NEW YORK: Sales of own-label products continued to increase in the US last year, further challenging the position of brands in many categories.

The Private Label Manufacturers Association, an industry group, drew on data provided by The Nielsen Company covering the 12 months to 25 December, 2010.

It estimated the value and market share recorded by retailer brand offerings in the US both achieved "all-time highs" in this period.

Sales of own-label lines climbed 2% on an annual basis in supermarkets and 5% in drug stores.

Over the last decade, supermarket sales of own label goods have grown 40% and those in drug stores 96%, the PLMA revealed.

In financial terms, own-label ranges now take 19.1% of supermarket turnover, and contribute 23.5% of volume purchases. For drug stores the equivalent figures are 14.7% and 16.2%.

Across supermarkets, drugstores and mass merchandisers, own-label goods accounted for 21.8% volume share in 2010. In terms of value share, own-label goods accounted for 17.4%across these three categories -  a year on year rise of half a percentage point - to total $88.5bn in sales.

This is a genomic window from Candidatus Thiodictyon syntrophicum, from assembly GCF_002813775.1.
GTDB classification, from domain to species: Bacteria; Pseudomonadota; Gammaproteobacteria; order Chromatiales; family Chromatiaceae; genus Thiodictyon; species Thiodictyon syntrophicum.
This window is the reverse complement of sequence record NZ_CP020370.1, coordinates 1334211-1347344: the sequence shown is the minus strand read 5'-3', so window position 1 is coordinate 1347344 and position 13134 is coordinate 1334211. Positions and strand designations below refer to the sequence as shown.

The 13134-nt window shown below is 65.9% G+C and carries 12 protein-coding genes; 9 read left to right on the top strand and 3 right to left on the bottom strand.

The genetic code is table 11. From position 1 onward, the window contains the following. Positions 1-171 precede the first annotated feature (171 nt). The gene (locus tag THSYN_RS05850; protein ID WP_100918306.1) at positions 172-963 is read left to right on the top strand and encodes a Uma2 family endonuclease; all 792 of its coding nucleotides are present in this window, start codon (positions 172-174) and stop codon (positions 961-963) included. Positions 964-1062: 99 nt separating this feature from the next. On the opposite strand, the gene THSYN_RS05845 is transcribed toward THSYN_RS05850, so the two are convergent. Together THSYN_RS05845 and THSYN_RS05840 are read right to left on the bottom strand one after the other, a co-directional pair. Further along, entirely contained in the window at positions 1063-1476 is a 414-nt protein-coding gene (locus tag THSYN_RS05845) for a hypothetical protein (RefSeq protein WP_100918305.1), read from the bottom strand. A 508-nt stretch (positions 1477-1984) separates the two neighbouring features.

"In supermarkets, store brands sales increased by $1.2bn and accounted for 100% of the growth in the channel, even offsetting a sales drop of $149m by national brands," the study said.

"The picture was much the same in drug stores, where store brands dollar sales increased by $300m, comprising 60% of all incremental revenue in the channel."

The PLMA argued the own label figures would have been even greater if channels such as warehouse clubs, limited assortment stores, dollar stores and convenience stores had been included. The PLMA suggested these channels could account for a further $15bn - $20bn of own-label sales.

Elsewhere, the analysis stated that national brands had implemented "extreme efforts" to regain their former role as the financial crisis started to ease.

"In particular, elevated promotional spending and short-term price cuts by national brands may have hedged the erosion of unit sales at the cost of any and all growth when it came to dollar sales," it said.

A poll of consumers conducted for the trade body by GFK/Roper, the survey firm, also found a third of the panel had increased store brand purchase rates.

Another half agreed they were now more familiar with these items, compared to last year, and 80% stated retailer-manufactured products could be described as similar or better quality than the national alternatives.

Data sourced from PLMA; additional content by Warc staff